Here are some random photos of notable buildings in Tromsø, taken on my walks during my solstice holidays there. The photos are not in chronological order.
Alfheim, our swimming pool. It was built in 1965, by the same architect as made Ishavskatedralen.
Ishavskatedralen and Alfheim are sort of looking at each other - as intended by the architect.
A boat house, probably a part of Tromsø Folkemuseum. This is nearby Telegrafbukta.
I grew up under the cold war, there were bomb shelters to be found "everywhere". After the 90s they have mostly fallen into disuse.
To the right, the old diary building. I think it's still used by Tine for storage purposes.
The hospital used to be here - it was moved to the north side of the island, probably in the 90s. Some of the buildings here were torn down after they moved it.
Framsenteret, a quite new building, doing environmental sciences. (Source: Norwegian wikipedia)
Behind is Polarmiljøsenteret, I believe the building is a decade older than Framsenteret, now it's a part of Framsenteret.
The building that seems to be tilted is Polaria, our new aquarium from 1998 (source: Norwegian wikipedia). I've heard that we by now have one even newer aquarium, but I haven't been there yet. First time I saw the building from the distance, I believed there had been some major accident while they were constructing it. It's actually not meant to look like a construction accident, but like ice floes being tiled up towards land by the wind.
The big building to the right and the building to the left used to be our local brewery, Mack. The building to the left has been renovated so much it looks very differently now than earlier ... so I decided to leave it more or less out of the photo. The brewery was founded in 1877, the building to the right was completed in 1969, and the production was moved to new factory buildings outside town in 2012. (source: Lokalhistoriewiki). Back in 1877 this was at the very outskirts of town, so it was a nice location, close enough for employees to come there by feet, and far enough out that property was cheap. Now in modern times it doesn't make much sense to have a brewery downtown - less employers are needed, the employers can travel to work by car (and will need a big parking place), it's best to locate it nearby the main roads and not have all the heavy transport going through town ... but perhaps most importantly, as far as I've understood, in modern breweries it's best to have everything on the same level, it's allows for cheaper operations than to make beer in a multi-story building. I don't know, but the market for mainstream beer is very price sensitive, they needed to move to keep up with the competition.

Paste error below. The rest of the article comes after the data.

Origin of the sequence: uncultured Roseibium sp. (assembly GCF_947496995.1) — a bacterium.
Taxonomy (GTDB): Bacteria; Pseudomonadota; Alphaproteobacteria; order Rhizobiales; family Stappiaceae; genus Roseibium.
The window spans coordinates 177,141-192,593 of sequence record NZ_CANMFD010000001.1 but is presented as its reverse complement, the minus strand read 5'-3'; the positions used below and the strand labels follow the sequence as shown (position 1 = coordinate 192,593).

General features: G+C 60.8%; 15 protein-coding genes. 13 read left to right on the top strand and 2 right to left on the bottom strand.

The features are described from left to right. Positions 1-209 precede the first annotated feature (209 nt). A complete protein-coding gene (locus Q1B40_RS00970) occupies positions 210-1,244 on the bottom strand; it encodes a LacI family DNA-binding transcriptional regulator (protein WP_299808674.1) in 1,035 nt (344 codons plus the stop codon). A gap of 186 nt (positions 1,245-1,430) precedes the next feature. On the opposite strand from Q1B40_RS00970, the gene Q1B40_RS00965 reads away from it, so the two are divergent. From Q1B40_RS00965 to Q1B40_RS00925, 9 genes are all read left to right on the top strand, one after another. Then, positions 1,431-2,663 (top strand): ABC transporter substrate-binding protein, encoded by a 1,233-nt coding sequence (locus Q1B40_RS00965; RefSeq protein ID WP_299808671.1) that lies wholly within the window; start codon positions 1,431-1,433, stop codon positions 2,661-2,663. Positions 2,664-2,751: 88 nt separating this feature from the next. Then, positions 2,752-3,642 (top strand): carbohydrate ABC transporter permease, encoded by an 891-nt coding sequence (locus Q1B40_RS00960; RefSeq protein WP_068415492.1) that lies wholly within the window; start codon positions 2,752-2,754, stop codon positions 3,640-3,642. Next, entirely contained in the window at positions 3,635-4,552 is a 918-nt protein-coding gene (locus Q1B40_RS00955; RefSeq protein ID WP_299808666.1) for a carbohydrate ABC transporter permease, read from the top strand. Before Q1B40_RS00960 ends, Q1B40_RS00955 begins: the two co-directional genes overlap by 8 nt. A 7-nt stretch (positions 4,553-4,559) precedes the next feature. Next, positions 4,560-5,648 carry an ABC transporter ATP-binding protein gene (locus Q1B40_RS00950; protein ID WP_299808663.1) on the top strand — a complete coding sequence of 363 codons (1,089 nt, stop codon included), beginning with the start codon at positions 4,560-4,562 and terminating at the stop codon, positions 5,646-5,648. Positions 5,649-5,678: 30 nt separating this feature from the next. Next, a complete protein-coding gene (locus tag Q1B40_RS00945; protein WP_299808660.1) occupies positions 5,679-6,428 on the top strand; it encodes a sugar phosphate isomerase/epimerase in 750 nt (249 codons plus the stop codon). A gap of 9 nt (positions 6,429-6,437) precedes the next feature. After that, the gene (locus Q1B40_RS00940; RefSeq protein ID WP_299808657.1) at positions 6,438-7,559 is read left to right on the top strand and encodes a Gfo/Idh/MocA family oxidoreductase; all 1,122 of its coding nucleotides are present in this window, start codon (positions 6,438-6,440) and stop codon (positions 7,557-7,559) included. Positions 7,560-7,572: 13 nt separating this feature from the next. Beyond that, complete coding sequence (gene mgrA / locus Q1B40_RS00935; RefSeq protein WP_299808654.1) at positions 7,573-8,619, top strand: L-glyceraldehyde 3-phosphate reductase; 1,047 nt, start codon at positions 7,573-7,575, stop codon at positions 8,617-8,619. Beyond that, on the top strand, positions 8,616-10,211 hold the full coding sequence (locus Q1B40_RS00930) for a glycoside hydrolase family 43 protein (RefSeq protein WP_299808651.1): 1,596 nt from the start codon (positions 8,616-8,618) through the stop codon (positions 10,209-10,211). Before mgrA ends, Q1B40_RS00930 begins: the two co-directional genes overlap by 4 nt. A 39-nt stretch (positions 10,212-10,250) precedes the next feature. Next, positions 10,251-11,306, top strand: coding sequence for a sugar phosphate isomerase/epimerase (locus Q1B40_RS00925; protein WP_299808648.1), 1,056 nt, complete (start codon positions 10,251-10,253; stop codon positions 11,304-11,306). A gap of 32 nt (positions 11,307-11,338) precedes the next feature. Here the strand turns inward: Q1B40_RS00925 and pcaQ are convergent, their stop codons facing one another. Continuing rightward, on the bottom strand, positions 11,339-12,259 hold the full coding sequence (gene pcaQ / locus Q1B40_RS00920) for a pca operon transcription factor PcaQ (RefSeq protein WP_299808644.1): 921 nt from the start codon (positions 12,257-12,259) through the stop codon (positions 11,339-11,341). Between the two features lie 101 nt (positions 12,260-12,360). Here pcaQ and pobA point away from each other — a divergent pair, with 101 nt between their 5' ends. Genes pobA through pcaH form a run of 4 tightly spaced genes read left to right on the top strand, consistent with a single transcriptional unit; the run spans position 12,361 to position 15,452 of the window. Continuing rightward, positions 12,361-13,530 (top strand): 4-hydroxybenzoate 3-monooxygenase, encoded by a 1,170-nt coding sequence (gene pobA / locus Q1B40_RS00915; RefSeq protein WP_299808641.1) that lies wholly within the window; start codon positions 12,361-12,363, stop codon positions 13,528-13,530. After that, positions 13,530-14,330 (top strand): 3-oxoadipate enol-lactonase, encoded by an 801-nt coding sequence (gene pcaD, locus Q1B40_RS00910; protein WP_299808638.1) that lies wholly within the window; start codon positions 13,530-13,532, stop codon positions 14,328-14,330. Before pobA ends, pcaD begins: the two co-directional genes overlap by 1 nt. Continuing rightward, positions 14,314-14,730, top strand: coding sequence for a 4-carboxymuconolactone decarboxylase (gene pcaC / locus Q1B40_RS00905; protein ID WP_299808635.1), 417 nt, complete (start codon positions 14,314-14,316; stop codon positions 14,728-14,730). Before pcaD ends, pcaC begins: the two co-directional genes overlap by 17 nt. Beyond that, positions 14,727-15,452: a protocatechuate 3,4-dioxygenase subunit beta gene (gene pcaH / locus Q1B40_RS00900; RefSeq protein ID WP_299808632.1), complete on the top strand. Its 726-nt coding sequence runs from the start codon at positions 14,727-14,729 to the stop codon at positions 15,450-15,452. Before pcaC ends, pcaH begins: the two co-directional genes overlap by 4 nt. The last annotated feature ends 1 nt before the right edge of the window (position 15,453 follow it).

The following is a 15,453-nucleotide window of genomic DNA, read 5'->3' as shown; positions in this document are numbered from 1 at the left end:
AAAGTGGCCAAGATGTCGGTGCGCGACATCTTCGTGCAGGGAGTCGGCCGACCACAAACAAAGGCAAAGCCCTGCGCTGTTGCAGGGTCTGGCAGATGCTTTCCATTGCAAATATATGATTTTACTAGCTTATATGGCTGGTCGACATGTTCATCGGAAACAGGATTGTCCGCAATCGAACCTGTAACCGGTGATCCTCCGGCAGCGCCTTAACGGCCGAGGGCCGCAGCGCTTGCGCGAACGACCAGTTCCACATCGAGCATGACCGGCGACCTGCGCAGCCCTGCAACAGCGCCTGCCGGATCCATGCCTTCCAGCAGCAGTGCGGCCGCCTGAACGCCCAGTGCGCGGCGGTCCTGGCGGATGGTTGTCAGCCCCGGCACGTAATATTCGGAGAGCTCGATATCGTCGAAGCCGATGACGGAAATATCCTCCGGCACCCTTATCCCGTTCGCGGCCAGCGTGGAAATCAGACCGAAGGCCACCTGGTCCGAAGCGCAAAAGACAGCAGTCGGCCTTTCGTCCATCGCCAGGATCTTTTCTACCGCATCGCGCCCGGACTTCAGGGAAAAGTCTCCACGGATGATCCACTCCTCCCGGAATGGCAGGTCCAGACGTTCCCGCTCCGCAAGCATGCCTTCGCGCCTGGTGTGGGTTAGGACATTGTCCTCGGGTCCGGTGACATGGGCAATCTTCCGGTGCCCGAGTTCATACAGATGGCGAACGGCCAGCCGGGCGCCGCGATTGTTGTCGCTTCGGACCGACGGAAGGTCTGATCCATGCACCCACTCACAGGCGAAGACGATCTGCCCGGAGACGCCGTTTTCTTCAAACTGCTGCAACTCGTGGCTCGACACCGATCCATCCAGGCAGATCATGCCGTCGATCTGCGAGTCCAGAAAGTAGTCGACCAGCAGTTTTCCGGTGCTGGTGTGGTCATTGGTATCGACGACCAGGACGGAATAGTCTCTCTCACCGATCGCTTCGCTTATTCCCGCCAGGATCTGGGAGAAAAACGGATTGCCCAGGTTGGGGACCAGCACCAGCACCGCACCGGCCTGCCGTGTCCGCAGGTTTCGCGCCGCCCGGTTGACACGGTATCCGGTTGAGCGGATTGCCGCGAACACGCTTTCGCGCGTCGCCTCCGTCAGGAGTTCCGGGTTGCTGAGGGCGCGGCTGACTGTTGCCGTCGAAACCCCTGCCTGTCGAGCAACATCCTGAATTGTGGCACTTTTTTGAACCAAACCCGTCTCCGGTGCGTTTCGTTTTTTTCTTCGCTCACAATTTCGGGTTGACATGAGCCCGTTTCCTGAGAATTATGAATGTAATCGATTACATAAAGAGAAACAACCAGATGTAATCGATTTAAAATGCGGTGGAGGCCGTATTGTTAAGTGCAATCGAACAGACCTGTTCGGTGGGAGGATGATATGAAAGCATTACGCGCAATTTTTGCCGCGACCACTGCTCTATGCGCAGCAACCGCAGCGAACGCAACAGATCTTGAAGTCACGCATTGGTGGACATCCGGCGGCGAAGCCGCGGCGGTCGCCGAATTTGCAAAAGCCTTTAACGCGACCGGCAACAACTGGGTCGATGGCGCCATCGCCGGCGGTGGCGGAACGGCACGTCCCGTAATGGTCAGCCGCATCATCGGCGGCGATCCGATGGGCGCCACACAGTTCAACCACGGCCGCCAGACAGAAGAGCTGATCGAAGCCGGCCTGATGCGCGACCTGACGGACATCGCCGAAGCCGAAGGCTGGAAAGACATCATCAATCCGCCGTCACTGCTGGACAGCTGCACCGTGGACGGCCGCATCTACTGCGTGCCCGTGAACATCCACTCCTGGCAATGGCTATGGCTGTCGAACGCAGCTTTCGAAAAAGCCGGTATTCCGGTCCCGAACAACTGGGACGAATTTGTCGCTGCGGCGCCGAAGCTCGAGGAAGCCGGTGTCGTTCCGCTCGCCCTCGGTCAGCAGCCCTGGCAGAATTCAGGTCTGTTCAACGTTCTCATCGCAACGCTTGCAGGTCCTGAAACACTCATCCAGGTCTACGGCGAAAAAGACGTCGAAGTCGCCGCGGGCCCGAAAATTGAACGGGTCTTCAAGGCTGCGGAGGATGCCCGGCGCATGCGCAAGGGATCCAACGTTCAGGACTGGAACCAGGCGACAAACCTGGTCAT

"Storgaten Camping" - never seen that before. It's a part of the old brewery house. Apparently it's not a place for putting up tents or a parking place for caravans, but an indoor minigolf playground and pub.
Storgata, relatively far south (but north of the previous photo). The house on the right side where there is no heating in the pavement - Storgata 43 (lokalhistoriewiki) - is owned by my mother, my great-grandmother Hilda Jacobsen bought the house in 1919 and established a women clothing shop in the first floor. The shop, with the name "Hilda Jacobsen", was alive until the late 80s. My granddad Vilhelm lived there until his death in 1998. I should probably ask my mother why there is no heating in the pavement - it was definitively working in the 80s!
And here is our best supermarket from the 70s ... Matservice A/S. Or ... wait a bit ... it's gone! Well, to be honest that brand name has been gone for some decades already, but "Spar" or "Eurospar" had a pretty decent supermarket there until recently. Probably the supermarket will be back again after they build something new here ... or so I hope.
View from the main church towards the sea, with the telegraph building on the left and Saga hotel on the right. The land all the way to the sea ("Prostneset") sort of belonged to the church, and before the telegraph building was built, there were a churchyard and the priests mansion there (source: lokalhistoriewiki). The building of the new telegraph house caused quite some political stir. It was considered important that people coming with boat to join the service should be able to see the church, hence some compromise was made - the buildings are angled so that the church can be clearly seen from quite an angle at the sea. (I have no idea about the building in the middle there, I think it should not be there - probably approved by some politicians or bureaucrats that don't know the architectical history).
View of the main street Storgata from the church towards south. The small supermarket to the left (by now "Joker") is also one of the old supermarkets in town, Knudsen (old photos at lokalhistoriewiki. There is still some car traffic on this part of Storgata.